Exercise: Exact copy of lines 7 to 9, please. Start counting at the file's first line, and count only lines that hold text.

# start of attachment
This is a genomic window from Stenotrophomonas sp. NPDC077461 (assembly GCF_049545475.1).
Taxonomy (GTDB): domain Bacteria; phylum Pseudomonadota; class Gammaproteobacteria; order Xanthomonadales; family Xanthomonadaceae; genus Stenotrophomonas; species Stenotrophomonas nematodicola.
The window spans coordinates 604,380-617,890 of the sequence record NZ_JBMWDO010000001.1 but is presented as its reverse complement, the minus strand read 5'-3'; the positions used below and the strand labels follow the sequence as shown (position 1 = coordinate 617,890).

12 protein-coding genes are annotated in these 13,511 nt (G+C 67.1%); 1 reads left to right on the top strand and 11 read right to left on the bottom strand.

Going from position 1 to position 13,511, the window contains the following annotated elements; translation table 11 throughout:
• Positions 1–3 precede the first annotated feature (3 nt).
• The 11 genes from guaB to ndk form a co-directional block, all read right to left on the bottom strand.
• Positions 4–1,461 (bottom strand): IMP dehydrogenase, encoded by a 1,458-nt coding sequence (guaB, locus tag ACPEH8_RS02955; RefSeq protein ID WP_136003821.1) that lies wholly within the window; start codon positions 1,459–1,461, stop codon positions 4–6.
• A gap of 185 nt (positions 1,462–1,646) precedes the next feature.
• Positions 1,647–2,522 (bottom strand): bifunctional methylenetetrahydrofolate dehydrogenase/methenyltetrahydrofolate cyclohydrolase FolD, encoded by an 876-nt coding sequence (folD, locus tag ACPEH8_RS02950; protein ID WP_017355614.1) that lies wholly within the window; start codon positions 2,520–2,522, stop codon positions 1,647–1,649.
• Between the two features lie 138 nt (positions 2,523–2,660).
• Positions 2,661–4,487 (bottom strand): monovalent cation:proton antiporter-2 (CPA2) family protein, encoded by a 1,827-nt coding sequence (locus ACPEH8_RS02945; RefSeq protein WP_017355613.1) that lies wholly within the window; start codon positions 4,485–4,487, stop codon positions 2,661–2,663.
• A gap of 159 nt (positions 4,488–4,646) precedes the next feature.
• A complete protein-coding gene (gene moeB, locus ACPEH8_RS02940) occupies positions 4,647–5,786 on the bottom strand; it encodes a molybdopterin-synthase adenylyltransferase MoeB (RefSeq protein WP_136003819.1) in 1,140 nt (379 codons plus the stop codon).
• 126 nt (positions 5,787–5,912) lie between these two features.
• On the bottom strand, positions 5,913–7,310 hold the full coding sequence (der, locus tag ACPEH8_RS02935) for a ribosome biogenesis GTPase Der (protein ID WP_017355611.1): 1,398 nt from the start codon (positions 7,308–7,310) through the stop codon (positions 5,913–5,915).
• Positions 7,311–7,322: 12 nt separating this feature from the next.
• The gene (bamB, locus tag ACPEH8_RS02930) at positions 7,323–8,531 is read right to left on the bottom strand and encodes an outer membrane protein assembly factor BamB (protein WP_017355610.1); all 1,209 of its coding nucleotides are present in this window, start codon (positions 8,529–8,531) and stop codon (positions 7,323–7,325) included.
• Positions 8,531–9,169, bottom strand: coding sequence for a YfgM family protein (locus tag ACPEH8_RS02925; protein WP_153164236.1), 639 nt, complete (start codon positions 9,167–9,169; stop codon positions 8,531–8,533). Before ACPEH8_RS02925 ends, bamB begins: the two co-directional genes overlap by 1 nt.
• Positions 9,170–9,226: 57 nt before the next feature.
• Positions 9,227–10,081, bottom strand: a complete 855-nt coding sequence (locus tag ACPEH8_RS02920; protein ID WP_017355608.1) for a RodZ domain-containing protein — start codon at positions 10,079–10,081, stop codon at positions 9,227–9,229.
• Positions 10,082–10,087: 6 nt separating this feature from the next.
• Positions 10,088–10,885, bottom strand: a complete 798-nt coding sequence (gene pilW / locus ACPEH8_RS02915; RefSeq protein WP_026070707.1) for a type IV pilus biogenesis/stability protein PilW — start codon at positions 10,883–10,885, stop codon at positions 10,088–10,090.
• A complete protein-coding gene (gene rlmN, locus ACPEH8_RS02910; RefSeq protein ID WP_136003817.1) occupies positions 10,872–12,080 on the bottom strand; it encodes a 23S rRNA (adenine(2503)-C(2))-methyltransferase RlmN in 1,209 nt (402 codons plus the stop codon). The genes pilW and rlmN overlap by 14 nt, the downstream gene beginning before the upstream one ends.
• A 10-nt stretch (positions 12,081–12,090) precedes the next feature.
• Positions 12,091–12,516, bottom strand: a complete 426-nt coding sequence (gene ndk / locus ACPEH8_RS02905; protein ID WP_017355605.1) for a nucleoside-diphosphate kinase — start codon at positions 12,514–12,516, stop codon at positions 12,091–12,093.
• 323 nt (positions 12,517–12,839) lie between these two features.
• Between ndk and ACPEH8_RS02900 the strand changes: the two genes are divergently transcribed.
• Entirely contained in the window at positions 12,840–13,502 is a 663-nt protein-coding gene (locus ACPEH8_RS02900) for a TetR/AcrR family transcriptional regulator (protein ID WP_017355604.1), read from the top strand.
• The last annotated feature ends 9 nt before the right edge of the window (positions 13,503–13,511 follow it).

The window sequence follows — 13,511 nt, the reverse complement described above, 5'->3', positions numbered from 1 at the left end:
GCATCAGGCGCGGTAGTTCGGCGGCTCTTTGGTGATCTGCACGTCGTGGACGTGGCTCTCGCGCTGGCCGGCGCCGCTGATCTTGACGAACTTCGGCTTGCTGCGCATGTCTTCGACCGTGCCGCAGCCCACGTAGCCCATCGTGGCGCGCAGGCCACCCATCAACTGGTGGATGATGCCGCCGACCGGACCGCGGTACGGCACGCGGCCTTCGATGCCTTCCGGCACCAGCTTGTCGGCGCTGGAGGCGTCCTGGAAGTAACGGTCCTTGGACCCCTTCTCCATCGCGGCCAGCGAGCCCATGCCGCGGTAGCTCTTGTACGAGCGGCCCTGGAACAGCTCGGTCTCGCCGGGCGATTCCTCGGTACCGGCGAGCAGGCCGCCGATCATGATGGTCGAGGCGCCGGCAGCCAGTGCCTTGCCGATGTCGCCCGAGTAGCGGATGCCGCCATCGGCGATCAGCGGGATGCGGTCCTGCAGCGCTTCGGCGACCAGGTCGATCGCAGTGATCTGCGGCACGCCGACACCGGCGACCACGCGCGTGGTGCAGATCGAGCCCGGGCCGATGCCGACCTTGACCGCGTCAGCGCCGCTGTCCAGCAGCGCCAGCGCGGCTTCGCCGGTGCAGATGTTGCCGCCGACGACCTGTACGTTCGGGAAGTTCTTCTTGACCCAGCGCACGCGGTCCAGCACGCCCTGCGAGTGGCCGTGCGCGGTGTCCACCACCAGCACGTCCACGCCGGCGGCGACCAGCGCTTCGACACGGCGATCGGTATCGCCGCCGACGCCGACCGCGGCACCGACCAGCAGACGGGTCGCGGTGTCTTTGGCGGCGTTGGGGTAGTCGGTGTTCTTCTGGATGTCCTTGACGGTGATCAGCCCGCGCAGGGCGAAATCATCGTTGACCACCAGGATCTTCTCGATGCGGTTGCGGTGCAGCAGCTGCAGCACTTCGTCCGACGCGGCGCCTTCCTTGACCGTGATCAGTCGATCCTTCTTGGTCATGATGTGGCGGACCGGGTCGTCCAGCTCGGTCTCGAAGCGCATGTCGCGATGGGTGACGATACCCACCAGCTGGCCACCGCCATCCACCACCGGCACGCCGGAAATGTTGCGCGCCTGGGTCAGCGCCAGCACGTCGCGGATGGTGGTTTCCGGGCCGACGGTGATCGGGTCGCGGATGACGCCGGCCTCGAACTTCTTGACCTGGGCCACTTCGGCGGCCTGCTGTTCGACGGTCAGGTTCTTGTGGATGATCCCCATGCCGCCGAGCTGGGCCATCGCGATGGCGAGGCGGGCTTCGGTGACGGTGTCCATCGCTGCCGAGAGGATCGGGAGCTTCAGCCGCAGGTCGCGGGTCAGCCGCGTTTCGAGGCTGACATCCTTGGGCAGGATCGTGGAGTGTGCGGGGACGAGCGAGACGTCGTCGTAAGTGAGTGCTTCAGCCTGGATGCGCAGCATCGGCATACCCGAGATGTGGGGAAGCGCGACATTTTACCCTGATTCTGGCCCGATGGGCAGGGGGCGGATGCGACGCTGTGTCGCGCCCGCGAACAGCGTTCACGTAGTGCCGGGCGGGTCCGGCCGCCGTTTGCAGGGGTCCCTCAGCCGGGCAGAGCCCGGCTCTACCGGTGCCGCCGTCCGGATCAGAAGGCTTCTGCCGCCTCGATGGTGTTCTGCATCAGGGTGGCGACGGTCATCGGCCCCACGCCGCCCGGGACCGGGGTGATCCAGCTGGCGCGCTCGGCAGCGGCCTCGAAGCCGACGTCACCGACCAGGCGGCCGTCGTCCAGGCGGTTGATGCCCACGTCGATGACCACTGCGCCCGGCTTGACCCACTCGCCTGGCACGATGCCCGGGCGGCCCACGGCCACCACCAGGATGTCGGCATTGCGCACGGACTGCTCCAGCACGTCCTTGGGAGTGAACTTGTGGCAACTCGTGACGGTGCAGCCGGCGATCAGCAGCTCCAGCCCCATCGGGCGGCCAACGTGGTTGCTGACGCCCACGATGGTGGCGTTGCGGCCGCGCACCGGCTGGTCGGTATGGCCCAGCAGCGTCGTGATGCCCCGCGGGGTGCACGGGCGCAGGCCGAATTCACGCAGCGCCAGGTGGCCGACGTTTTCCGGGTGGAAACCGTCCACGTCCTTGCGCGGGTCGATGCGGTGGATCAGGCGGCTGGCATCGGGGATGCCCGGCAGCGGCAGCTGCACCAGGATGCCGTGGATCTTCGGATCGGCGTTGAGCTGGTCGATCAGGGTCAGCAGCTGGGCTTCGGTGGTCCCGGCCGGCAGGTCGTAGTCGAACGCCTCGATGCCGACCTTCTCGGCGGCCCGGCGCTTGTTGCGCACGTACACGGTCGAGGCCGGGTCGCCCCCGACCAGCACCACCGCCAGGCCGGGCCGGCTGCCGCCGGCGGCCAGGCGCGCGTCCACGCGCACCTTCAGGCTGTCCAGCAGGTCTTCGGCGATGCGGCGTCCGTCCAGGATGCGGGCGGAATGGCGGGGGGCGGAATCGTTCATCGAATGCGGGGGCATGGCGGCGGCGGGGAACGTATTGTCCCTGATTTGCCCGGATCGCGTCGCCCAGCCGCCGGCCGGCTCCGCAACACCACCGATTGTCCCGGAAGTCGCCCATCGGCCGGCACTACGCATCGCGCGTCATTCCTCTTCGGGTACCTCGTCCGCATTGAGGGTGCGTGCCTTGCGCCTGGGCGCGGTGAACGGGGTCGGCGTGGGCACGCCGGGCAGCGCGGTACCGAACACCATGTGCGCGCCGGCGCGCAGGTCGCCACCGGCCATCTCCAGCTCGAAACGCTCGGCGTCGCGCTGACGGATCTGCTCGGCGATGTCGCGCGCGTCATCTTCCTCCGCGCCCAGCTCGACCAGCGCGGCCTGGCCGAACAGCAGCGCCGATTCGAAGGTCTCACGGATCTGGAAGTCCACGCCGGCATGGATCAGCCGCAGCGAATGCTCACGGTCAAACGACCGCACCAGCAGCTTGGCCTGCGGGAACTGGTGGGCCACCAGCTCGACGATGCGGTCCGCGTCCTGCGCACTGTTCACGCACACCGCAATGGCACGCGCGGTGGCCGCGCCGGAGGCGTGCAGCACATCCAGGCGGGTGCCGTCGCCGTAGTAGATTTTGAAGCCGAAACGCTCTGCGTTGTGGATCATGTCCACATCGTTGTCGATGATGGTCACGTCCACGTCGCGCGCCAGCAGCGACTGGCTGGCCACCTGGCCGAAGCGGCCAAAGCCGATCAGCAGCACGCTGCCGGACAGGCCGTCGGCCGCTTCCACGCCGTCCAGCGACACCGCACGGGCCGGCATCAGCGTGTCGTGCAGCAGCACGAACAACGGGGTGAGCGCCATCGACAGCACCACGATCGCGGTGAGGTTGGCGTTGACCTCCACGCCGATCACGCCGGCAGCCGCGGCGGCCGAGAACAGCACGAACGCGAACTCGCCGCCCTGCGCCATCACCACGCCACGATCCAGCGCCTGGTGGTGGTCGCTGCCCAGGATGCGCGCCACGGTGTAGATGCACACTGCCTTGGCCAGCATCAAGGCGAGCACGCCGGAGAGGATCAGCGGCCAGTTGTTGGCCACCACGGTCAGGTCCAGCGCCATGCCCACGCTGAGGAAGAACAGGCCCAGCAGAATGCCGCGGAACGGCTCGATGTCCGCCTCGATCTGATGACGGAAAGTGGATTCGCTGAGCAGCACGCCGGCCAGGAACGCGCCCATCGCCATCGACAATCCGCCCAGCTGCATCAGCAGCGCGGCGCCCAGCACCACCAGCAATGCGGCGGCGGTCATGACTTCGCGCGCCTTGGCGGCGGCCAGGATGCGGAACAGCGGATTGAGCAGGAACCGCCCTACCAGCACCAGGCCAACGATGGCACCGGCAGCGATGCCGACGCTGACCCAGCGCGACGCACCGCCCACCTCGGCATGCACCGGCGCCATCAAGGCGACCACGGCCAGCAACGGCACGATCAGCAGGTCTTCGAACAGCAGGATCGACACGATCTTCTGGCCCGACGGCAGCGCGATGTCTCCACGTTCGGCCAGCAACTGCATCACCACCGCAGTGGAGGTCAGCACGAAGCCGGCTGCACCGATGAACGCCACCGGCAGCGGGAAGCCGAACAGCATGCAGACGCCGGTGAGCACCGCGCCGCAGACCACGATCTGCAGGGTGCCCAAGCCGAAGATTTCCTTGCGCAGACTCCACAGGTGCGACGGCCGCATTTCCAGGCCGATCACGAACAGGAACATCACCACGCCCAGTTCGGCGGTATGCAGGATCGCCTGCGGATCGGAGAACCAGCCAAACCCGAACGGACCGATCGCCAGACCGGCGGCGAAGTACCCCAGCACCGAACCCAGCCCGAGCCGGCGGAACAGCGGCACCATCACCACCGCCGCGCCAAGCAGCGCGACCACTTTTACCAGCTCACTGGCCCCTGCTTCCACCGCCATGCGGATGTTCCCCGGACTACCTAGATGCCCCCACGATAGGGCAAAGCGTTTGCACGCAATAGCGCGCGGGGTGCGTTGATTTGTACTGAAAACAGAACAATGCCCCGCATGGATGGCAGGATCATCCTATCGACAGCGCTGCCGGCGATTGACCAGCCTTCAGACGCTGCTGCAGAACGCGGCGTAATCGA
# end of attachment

• The 11 genes from guaB to ndk form a co-directional block, all read right to left on the bottom strand.
• Positions 4–1,461 (bottom strand): IMP dehydrogenase, encoded by a 1,458-nt coding sequence (guaB, locus tag ACPEH8_RS02955; RefSeq protein ID WP_136003821.1) that lies wholly within the window; start codon positions 1,459–1,461, stop codon positions 4–6.
• A gap of 185 nt (positions 1,462–1,646) precedes the next feature.